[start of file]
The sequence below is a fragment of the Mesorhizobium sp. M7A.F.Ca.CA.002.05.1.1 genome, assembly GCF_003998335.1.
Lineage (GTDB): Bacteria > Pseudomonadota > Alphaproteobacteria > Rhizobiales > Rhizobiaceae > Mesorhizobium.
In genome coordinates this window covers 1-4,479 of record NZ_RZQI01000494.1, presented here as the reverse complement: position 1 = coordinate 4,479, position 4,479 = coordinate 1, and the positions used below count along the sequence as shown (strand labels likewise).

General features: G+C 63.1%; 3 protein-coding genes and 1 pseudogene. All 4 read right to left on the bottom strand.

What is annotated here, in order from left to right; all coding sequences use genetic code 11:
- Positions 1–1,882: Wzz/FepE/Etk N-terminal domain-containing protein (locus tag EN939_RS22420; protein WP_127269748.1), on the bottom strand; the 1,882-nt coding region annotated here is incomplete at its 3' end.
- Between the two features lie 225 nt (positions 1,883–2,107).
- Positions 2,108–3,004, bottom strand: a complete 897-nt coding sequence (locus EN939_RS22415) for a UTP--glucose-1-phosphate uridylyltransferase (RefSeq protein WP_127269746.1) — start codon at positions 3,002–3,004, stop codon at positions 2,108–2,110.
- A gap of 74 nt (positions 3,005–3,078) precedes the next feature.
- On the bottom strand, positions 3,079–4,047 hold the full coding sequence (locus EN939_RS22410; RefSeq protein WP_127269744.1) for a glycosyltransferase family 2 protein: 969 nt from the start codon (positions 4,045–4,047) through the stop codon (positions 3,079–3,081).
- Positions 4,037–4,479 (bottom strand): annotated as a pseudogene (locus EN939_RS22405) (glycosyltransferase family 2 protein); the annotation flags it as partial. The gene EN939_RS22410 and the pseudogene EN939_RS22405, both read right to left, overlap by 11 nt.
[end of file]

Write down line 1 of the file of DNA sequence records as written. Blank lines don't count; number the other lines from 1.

The sequence below is a fragment of the Mesorhizobium sp. M7A.F.Ca.CA.002.05.1.1 genome, assembly GCF_003998335.1.